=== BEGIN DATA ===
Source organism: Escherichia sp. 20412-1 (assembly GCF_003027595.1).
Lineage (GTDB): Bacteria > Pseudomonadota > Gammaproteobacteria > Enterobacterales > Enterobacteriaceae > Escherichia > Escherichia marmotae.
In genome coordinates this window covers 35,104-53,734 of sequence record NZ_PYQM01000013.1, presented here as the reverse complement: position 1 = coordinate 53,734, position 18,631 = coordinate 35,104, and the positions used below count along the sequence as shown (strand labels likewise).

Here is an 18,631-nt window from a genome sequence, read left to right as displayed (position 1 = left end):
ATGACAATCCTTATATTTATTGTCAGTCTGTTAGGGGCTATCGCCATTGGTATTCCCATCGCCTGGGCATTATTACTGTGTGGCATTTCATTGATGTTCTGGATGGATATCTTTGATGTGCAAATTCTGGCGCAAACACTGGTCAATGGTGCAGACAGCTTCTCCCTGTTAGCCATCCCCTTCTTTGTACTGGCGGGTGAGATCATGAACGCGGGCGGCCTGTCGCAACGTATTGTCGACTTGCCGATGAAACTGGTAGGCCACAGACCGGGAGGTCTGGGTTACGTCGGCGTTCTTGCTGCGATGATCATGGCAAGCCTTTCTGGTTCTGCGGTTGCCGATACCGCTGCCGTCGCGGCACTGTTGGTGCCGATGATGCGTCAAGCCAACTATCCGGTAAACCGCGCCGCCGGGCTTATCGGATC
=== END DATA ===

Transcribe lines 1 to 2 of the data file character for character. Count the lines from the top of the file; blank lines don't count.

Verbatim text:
Source organism: Escherichia sp. 20412-1 (assembly GCF_003027595.1).
Lineage (GTDB): Bacteria > Pseudomonadota > Gammaproteobacteria > Enterobacterales > Enterobacteriaceae > Escherichia > Escherichia marmotae.